Got the wrong address on your mortgage documents? Don’t worry too much about a typo on your mortgage documents.

Q: My mortgage documents list my property address incorrectly. It’s a small typo. The lender misspelled the name of my street. Will this cause me problems when it comes time to sell my property? I can’t imagine that this is going to be an issue, but then again, I read about how small things turn into really big problems on the day of closing.

A: In the grand scheme of things, this typographical error shouldn’t cause much harm in the future. While it would be ideal to have the lender take care of it now, you shouldn’t worry that this will kink up a future home sale.

Your mortgage documents identify your home in various ways. One of those ways is through the address of the home. Another way to identify your home is through the legal description. The legal description is a detailed identification of your property that would have arisen with the recording of a subdivision plat or an accurate survey of the land on which your home sits. Finally, your mortgage documents probably identify your home through your tax parcel identification number.

Frequently, the least important piece of identifying information is, counter-intuitively, the actual address of the property. If the legal description is wrong, the mortgage documents would or might be recorded and affect the wrong home.

Depending on your state and the manner in which legal documents are filed or recorded, they might be recorded or filed according to the tax parcel number or the legal description. If that information is correct, the lender still has a valid lien on your home even if the name of your street is misspelled.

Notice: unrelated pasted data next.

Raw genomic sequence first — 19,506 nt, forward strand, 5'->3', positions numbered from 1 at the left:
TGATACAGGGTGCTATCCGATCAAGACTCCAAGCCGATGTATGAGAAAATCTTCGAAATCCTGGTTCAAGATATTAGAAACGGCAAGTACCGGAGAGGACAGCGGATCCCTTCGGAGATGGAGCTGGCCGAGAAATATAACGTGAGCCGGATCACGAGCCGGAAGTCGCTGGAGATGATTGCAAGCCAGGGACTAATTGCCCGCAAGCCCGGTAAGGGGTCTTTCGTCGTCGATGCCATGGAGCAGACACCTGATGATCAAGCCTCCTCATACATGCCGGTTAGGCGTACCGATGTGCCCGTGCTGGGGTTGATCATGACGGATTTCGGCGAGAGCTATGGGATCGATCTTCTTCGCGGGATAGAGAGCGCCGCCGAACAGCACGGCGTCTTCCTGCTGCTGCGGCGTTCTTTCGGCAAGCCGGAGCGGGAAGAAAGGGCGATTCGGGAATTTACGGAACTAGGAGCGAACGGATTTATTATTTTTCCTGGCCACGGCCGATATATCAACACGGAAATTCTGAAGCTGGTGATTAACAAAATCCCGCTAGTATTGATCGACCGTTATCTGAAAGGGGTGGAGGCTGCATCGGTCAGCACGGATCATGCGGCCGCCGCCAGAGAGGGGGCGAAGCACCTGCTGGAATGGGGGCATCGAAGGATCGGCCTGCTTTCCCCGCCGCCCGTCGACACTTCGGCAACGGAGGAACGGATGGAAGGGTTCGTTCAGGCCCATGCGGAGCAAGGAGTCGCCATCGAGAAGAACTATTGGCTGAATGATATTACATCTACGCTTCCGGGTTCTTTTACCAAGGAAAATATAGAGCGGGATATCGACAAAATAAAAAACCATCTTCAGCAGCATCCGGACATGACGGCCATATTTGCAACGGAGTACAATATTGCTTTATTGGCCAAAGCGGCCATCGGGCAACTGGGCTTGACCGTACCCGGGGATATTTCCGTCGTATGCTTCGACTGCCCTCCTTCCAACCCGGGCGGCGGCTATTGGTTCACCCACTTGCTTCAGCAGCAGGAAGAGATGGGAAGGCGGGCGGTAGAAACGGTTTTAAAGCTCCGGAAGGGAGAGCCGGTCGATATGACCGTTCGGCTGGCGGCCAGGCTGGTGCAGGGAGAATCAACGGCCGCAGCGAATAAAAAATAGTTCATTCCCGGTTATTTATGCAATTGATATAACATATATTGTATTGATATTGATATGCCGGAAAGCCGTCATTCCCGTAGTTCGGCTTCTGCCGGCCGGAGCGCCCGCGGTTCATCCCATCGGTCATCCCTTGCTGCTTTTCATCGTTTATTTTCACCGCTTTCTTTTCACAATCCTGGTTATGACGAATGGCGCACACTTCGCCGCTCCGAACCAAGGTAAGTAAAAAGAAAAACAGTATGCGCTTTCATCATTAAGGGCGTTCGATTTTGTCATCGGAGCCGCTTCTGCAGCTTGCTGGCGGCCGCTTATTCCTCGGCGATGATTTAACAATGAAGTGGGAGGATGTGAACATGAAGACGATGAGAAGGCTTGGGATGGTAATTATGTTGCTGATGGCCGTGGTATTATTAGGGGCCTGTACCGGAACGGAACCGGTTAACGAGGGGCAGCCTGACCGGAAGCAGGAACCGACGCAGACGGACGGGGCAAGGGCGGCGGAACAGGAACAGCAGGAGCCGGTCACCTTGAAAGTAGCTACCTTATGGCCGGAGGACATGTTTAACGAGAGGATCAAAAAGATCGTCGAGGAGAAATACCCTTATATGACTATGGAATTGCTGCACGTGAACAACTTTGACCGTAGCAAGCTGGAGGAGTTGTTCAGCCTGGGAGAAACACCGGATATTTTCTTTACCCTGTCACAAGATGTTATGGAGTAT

We don’t think you need to worry much about the documents. What you need to make sure is that you do receive all correspondence the lender sends you. You don’t want to miss mortgage statements or year-end tax statements they will send you, as well as any other notifications relating to your loan.

If you are getting their correspondence and everything else seems in order, you’re probably fine. You might want to make sure your tax bills still come to you and the typo somehow has mixed up the taxing office.

The one thing that you need to remember is that the loan documents are there to protect the lender’s interest not yours. If the lender’s error causes the lender a problem down the road, that will be an error they will have to take care of and suffer the consequences of their failure to correct it.

One final thought note: If in the future you receive junk mail with your street name misspelled, you’ll know that your lender might have sold your name and address to that mailer. To opt-out of receiving that type of mail, you can contact your lender and fill out the form requesting to opt-out of receiving their partners and other marketers’ mailings.